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Features

  • Submitted to the Optic

  • By J.M. HIRSCH
    AP Food Editor

    It may look and sound like a weed, but lemon grass actually is one of the most important ingredients in Southeast Asian cooking.

    It also happens to have the power to transform the all-American foods you love.

    Lemon grass is a reed-like plant that grows as a thin, firm 2-foot stalk with a small bulb at the base. It varies in color from pale yellow to very light green.

  • By Alison Ladman
    For The Associated Press

    School often starts when kids still have summer on the brain. So these easy-to-make bars have summer in mind, too.

    We aimed for a simple snack with the flavor of s’mores, but with the texture, ease and portability of puffed rice treats.

    We ended up with a layer of marshmallow-rich crushed graham crackers topped with chocolate. To make things interesting, we turned them into peanut butter s’mores bars. But if your kids aren’t peanut butter inclined, just leave it out.

  • The audition for the Missoula Children’s Theatre production of Beauty Lou and the Country Beast will be held at 10 a.m. on Aug. 6 at Ilfeld Auditorium on the New Mexico Highlands University campus.

  • By J.M. HIRSCH
    AP Food Editor

    People have been eating it for thousands of years, yet still no one can tell me why it should be peeled. So I don’t, and neither should you.

    “It” being fresh ginger, the gnarly brown root that lives amongst the grocer’s Asian produce. And the flavor is so much better than dried, you must get to know it.

  • By Alison Ladman
    For The Associated Press

    Whether you dress your potato salad with mayo or belong more in the vinegar camp, the beauty of this picnic staple is that it so wonderfully accommodates just about anything you care to add. And if the flavors are big and bold, all the better.

    So this year we decided to take a basic vinegar potato salad to the next level.

    We added all the trimmings you’d typically expect on an Italian grinder.

  • By Margaret McKinney
    Highlands University

    New Mexico Highlands University cultural anthropology professor Mario Gonzales was honored with the Hispanic Writer Award to attend the Taos Summer Writers’ Conference that started on Sunday and finishes on July, 22.
    Named as one of the top ten writers’ conferences in the country, the event is now in its 14th year.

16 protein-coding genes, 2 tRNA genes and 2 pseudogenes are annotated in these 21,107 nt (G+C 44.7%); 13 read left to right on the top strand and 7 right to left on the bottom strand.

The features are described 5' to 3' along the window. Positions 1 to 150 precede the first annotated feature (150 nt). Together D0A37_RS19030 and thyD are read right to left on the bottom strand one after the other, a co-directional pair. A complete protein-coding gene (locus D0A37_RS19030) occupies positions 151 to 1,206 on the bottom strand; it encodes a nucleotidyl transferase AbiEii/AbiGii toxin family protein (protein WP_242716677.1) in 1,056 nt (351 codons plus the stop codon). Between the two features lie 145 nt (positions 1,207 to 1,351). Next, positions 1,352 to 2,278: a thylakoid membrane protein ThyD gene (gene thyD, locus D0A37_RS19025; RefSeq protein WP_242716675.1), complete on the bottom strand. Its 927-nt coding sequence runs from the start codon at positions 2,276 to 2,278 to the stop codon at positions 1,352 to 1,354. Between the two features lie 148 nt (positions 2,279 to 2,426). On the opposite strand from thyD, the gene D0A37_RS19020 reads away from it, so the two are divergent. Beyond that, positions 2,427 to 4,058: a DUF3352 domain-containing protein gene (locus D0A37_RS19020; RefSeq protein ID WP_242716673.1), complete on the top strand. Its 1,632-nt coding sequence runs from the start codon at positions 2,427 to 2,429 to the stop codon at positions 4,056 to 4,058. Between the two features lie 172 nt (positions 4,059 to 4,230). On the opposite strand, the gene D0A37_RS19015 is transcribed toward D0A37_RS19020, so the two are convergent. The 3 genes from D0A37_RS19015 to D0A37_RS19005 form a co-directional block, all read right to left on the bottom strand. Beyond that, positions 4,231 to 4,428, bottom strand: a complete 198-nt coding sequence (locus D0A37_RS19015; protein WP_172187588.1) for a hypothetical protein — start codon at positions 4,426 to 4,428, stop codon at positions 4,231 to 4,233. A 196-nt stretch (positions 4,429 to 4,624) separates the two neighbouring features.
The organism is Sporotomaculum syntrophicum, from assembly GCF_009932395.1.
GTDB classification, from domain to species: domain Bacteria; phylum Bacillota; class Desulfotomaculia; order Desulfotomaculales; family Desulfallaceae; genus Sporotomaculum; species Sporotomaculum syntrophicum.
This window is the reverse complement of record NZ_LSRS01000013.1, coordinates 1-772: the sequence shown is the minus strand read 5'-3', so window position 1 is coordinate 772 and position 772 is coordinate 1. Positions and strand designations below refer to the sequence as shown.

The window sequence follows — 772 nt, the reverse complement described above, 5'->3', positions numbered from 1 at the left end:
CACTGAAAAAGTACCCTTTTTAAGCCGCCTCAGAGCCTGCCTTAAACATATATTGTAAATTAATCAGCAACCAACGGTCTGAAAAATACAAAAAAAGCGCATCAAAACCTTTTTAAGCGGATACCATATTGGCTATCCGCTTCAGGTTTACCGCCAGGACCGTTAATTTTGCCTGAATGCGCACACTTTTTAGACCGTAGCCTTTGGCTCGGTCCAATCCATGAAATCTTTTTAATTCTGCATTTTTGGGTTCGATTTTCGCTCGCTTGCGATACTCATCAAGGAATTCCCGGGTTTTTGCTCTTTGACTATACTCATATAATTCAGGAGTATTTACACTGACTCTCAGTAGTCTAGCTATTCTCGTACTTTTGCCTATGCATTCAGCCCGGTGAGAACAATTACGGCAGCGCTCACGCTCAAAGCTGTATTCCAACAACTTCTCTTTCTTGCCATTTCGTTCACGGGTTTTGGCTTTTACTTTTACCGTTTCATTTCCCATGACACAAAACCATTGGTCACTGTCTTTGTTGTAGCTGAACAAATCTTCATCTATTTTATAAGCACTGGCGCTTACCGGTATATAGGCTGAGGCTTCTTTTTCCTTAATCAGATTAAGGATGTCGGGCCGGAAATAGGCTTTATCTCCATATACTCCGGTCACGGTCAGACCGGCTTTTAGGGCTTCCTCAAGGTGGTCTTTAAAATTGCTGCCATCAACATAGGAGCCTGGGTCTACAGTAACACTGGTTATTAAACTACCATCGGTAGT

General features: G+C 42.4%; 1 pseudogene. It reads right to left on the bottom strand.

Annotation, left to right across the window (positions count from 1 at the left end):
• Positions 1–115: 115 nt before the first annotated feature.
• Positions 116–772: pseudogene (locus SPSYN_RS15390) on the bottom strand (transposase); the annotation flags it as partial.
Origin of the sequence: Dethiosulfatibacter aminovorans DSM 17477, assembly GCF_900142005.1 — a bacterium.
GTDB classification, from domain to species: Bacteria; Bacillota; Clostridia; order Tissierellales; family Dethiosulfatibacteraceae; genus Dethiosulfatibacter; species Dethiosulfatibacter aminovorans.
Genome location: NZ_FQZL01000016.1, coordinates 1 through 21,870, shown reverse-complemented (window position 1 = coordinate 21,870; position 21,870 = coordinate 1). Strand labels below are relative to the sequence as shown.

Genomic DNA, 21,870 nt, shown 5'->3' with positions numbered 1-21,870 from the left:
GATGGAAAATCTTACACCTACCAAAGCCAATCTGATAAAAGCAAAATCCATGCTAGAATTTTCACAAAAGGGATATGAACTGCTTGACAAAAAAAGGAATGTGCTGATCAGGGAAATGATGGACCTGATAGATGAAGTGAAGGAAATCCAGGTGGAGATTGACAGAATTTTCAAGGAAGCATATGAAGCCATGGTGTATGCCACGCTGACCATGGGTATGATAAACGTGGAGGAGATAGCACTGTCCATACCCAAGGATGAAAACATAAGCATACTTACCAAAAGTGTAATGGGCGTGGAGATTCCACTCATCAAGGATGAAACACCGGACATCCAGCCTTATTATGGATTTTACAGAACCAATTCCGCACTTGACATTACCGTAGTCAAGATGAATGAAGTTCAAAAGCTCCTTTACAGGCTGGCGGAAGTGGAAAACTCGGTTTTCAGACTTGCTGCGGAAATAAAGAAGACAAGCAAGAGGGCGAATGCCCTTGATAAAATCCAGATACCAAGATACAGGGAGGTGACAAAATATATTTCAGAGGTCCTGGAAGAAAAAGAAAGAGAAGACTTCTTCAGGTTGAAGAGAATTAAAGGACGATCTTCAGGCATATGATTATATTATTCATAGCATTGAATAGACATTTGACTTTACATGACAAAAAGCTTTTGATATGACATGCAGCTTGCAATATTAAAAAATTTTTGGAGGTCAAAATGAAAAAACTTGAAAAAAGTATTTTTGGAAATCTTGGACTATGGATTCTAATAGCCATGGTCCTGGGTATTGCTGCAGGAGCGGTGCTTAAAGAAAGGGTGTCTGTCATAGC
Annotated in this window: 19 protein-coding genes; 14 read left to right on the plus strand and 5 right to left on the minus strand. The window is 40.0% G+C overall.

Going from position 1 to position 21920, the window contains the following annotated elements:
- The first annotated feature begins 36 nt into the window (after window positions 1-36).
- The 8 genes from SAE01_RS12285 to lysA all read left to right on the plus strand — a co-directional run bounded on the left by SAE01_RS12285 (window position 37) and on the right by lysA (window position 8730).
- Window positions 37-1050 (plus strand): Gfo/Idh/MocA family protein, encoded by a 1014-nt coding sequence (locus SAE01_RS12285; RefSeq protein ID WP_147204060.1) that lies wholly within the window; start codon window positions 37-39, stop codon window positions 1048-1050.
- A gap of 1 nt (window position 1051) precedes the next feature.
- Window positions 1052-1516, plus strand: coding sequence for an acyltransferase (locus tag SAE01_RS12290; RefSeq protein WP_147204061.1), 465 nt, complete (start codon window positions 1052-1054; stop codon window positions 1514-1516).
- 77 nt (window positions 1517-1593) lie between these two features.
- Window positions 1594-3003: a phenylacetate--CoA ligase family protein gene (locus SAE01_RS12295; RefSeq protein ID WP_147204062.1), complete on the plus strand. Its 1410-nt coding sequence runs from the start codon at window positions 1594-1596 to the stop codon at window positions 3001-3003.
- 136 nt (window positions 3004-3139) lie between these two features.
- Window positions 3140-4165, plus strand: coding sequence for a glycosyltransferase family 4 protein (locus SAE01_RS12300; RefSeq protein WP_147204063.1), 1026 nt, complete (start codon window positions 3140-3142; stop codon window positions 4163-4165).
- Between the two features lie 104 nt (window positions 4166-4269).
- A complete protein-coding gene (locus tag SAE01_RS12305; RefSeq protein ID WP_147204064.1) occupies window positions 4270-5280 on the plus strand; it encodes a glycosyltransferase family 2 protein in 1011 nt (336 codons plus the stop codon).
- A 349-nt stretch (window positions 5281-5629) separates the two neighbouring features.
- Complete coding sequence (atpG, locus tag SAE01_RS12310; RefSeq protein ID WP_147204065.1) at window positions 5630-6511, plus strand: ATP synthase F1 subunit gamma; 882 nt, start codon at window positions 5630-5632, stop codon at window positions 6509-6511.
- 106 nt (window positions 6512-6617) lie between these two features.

• By Alison Ladman
    For The Associated Press

    Pulled pork is a treat often reserved as an occasional indulgence. Which probably is good, since it tends to be made with some of the fattier pieces of pork, which then are smothered with a sugary sauce and piled on a white roll. Trouble is, we love pulled pork and we wanted a version we could feel good about enjoying a little more often.

  • By J.M. Hirsch
    AP Food Editor


    It’s hard to not love an ingredient that loves fat.

    And that’s exactly what sage does — it partners perfectly with foods rich in oils and fats. That’s why it is so common in hearty holiday foods.

  • By Alison Ladman
    For The Associated Press


    Ready for a cool and refreshing soup hot off the grill? It’s got to be gazpacho.
    Gazpacho is the perfect healthy summer food. It’s jammed with all manner of vegetables, including the tomatoes and zucchini that tend to overrun our gardens, and traditionally is served cool to help beat the summer heat.

  • By Michelle Locke
    For The Associated Press

    The parade of retro treats marches on. And this summer it seems the foodie hipster scene has declared shaved ice is the hot “new” old way to stay — and be — cool.

    “We have lines. People are really excited about it,” says David Carrell, one of the operators of the New York City-based People’s Pops, which specializes in shaved ice, along with ice pops, both made with fresh fruits and herbs.

  • By Alison Ladman
    For The Associated Press

    As all-American desserts go, it’s hard to beat apple pie, especially for the Fourth of July.

    But celebrating a big holiday shouldn’t have to involve making a big healthy eating sacrifice. So in honor of our nation’s independence, we decided to create an apple dessert that lets us have our pie and our healthy habits, too.

  • By J.M. Hirsch
    AP Food Editor

    Pretty to look at, but what do you do with it?

    That about sums up how most of us feel about star anise. And that's why it's mostly been relegated to the backwaters of spice cabinets in the U.S. What most people don't realize is that star anise actually is a deliciously potent spice that can do amazing things for your cooking, especially for meat.

  • Solar power has been around for decades, but until recently most area residents have seen it as a novelty rather than a real option for their own homes and businesses.

    That view has changed in recent years with Renewable Energy Credits, or RECs, and tax credits currently being offered that make converting to solar energy more affordable.

  • By Elizabeth Karmel
    For The Associated Press

    During a recent visit to a food festival in South Carolina, I was lucky enough to be invited to the home of Nathalie Dupree, cookbook author and Southern entertainer extraordinaire.

  • Burger King makes promise

    Burger King on Wednesday became the first major U.S. fast-food chain to pledge that all of its eggs and pork will come from cage-free chickens and eggs by 2017.

    The move by the world’s second-biggest burger chain helps it satisfy growing demand among customers for humanely produced fare and adds fuel to an industry-wide shift to consider animal welfare when purchasing food supplies.